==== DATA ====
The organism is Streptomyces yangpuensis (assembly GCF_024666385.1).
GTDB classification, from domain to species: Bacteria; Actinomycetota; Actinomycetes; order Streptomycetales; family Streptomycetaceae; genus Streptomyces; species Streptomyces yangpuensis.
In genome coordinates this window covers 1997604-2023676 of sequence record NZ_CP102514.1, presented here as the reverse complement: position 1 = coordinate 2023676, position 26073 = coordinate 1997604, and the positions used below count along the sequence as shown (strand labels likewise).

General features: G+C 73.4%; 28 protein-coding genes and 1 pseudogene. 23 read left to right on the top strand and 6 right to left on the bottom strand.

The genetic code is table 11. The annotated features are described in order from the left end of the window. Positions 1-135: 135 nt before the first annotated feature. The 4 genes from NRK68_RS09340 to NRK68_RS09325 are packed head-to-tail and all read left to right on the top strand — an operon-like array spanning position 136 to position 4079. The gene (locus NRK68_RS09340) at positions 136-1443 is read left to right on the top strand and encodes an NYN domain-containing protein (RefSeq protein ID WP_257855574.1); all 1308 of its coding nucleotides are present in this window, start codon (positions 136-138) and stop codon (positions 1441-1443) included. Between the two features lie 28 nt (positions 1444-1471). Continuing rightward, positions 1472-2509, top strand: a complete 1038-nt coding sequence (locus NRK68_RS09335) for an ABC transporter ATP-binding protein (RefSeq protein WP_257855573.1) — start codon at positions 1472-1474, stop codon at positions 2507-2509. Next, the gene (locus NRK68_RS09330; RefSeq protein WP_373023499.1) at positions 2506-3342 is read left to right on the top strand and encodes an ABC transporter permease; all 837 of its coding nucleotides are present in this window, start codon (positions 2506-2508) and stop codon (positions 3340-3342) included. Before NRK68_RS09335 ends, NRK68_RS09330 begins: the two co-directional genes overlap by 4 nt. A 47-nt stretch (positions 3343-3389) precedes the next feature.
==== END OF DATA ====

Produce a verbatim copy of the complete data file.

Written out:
The organism is Streptomyces yangpuensis (assembly GCF_024666385.1).
GTDB classification, from domain to species: Bacteria; Actinomycetota; Actinomycetes; order Streptomycetales; family Streptomycetaceae; genus Streptomyces; species Streptomyces yangpuensis.
In genome coordinates this window covers 1997604-2023676 of sequence record NZ_CP102514.1, presented here as the reverse complement: position 1 = coordinate 2023676, position 26073 = coordinate 1997604, and the positions used below count along the sequence as shown (strand labels likewise).

General features: G+C 73.4%; 28 protein-coding genes and 1 pseudogene. 23 read left to right on the top strand and 6 right to left on the bottom strand.

The genetic code is table 11. The annotated features are described in order from the left end of the window. Positions 1-135: 135 nt before the first annotated feature. The 4 genes from NRK68_RS09340 to NRK68_RS09325 are packed head-to-tail and all read left to right on the top strand — an operon-like array spanning position 136 to position 4079. The gene (locus NRK68_RS09340) at positions 136-1443 is read left to right on the top strand and encodes an NYN domain-containing protein (RefSeq protein ID WP_257855574.1); all 1308 of its coding nucleotides are present in this window, start codon (positions 136-138) and stop codon (positions 1441-1443) included. Between the two features lie 28 nt (positions 1444-1471). Continuing rightward, positions 1472-2509, top strand: a complete 1038-nt coding sequence (locus NRK68_RS09335) for an ABC transporter ATP-binding protein (RefSeq protein WP_257855573.1) — start codon at positions 1472-1474, stop codon at positions 2507-2509. Next, the gene (locus NRK68_RS09330; RefSeq protein WP_373023499.1) at positions 2506-3342 is read left to right on the top strand and encodes an ABC transporter permease; all 837 of its coding nucleotides are present in this window, start codon (positions 2506-2508) and stop codon (positions 3340-3342) included. Before NRK68_RS09335 ends, NRK68_RS09330 begins: the two co-directional genes overlap by 4 nt. A 47-nt stretch (positions 3343-3389) precedes the next feature.